Money at the heart of international efforts to save nature
Can humanity curb spending that harms the world's biodiversity and instead focus funding on protecting it?
That question is at the heart of international negotiations in Geneva, which will set the stage for a crucial United Nations COP 15 biodiversity summit in China later this year.
Almost 200 countries are due to adopt a global framework this year to safeguard nature by mid-century from the destruction wrought by humanity, with a key milestone of 30 percent protected by 2030.
These ambitions will only be met with a new approach to biodiversity funding and a rethink of the huge sums spent on subsidies harmful to nature, according to observers.
The exact figure that the world spends on these harmful subsidies is debated, although the group Business for Nature estimates that it could be as much as $1.8 trillion every year, or two percent of global gross domestic product.
Financing in general is among the more challenging issues up for debate at the Geneva meeting of the Convention on Biological Diversity (CBD), which runs until Tuesday.
"Resource mobilisation at this meeting has become a thorny issue," said Ghanaian academic Alfred Oteng-Yeboah, who has played a key role in international efforts to protect biodiversity.
"It is a balancing act. At the global level money has continuously been a problem."
The draft text contains the aim "to redirect, reallocate, reform or eliminate harmful incentives", reducing them by at least 500 billion dollars per year.
It also includes a goal of increasing total finance from all sources to at least $200 billion a year by 2030 and increasing international money that goes to developing countries by at least $10 billion per year.
Last year, a study by groups including The Nature Conservancy and the Paulson Institute estimated that in 2019, the world spent between $124 and $143 billion per year on activities that benefit nature.
But they said the amount needed by 2030 should be up to $967 billion per year, which could include refocussing funding for harmful subsidies.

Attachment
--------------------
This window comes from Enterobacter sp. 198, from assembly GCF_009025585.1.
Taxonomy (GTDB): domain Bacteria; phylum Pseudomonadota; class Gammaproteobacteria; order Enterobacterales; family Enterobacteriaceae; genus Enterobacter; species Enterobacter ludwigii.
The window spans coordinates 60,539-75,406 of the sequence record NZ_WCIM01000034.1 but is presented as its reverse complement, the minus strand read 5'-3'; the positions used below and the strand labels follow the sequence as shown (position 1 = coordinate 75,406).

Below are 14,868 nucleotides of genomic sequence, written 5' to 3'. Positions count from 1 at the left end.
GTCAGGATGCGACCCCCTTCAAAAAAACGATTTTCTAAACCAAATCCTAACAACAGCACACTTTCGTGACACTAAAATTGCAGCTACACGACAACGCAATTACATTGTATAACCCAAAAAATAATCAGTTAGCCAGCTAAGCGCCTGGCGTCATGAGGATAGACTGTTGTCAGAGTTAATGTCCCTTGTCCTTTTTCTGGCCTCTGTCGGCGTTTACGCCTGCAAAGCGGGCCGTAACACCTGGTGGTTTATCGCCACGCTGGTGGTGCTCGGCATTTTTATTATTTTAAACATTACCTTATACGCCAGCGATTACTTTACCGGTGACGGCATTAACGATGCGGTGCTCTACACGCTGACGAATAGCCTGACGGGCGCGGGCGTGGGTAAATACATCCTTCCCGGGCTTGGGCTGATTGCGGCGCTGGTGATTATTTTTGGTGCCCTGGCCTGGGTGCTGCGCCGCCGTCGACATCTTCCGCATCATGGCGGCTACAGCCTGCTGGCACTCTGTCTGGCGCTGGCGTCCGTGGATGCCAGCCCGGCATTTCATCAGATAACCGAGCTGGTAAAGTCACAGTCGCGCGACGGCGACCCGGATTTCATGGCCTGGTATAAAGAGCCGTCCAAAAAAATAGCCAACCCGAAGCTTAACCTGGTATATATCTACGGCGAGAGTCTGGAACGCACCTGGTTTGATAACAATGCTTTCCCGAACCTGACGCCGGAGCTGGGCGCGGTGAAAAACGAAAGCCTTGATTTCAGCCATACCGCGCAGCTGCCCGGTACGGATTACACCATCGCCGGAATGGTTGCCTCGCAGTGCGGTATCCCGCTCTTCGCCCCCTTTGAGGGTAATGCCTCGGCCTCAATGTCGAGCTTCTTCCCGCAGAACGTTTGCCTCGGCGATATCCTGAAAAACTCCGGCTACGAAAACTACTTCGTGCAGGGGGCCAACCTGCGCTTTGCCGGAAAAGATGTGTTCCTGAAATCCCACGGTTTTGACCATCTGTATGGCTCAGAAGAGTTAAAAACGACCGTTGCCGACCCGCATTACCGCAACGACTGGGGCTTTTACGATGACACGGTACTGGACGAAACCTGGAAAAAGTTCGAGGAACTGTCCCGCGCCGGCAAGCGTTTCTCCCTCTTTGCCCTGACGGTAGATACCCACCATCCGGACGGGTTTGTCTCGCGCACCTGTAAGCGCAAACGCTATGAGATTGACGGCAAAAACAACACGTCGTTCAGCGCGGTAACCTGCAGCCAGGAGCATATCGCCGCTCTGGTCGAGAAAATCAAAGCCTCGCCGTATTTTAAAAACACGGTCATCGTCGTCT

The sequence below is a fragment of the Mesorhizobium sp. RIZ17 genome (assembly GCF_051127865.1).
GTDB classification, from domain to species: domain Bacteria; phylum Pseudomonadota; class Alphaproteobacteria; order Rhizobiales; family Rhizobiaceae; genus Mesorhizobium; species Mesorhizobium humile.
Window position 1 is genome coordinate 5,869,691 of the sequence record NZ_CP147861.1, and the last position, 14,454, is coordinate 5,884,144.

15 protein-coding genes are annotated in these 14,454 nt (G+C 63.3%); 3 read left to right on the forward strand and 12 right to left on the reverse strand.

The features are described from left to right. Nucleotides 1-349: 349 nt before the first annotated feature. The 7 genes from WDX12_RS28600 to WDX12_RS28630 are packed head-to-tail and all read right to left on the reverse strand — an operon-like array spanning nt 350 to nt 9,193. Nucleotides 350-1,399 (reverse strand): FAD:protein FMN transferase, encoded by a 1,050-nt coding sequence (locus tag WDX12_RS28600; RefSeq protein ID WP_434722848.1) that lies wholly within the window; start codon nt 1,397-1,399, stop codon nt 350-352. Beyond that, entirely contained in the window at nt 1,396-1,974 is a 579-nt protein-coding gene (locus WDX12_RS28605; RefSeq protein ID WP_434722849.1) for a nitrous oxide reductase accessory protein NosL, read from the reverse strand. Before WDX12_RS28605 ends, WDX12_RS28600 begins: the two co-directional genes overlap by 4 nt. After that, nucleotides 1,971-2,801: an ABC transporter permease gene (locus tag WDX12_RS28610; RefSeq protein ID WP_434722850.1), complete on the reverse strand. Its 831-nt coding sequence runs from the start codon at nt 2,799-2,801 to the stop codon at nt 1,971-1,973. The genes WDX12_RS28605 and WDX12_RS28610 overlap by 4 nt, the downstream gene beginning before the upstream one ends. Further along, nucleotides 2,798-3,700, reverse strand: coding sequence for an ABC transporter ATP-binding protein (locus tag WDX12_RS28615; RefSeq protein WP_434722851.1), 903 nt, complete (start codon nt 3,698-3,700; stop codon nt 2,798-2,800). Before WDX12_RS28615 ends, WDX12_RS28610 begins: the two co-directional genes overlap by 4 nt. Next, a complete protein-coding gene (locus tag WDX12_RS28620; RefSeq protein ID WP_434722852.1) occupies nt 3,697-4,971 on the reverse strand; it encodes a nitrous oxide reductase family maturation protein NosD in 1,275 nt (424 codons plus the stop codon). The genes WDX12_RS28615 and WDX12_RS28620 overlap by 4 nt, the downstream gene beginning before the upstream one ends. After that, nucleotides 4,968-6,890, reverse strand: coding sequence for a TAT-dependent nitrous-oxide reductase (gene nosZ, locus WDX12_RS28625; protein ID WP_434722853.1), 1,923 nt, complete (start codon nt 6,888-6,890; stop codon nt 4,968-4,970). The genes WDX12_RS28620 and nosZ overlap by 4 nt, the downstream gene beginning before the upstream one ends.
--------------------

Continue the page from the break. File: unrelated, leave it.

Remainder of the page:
Vinod Mathur, president of the National Biodiversity Authority of India, is calling for $100 billion every year in additional funding.
"There has to be substantial funding, not just peanuts. It should be new funding, or additional funding and it should be timely," he told AFP.
Without it, developing countries say ambitious conservation targets will be impossible to achieve, a real concern given the world has missed virtually all of its biodiversity targets so far.
Rich countries "recognize that there are additional efforts to be made", according to one representative, although they took issue with the developing countries' estimates of funding needed.
Observers expect the private sector to play an increasingly important role.
Private sector role
Last year, Amazon's Jeff Bezos and Mike Bloomberg joined other philanthropists in pledging $5 billion by 2030 for biodiversity restoration and conservation.
The Business for Nature coalition has the support of more than a thousand companies, which like the conservation groups, are asking for an ambitious text.
"Companies need the political certainty to urgently invest, innovate, shift their business models," said Business for Nature Director Eva Zabey, adding that many firms are prepared to be held accountable for their biodiversity impact.
As for subsidies, governments often defend them as helping the poor, said Ronald Steenblik, author of the Business for Nature study.
But he said "when you do the analysis you find that actually the major beneficiaries are very often the most wealthy".
Some 80 percent of fishing subsidies, for example, go to industrial fishing and not to small-scale fishermen.
But reforms can be challenging because entire sectors of activity depend on them.
As is often the case in international negotiations, the subject will likely only be resolved in the home stretch, at COP15 in China.
© 2022 AFP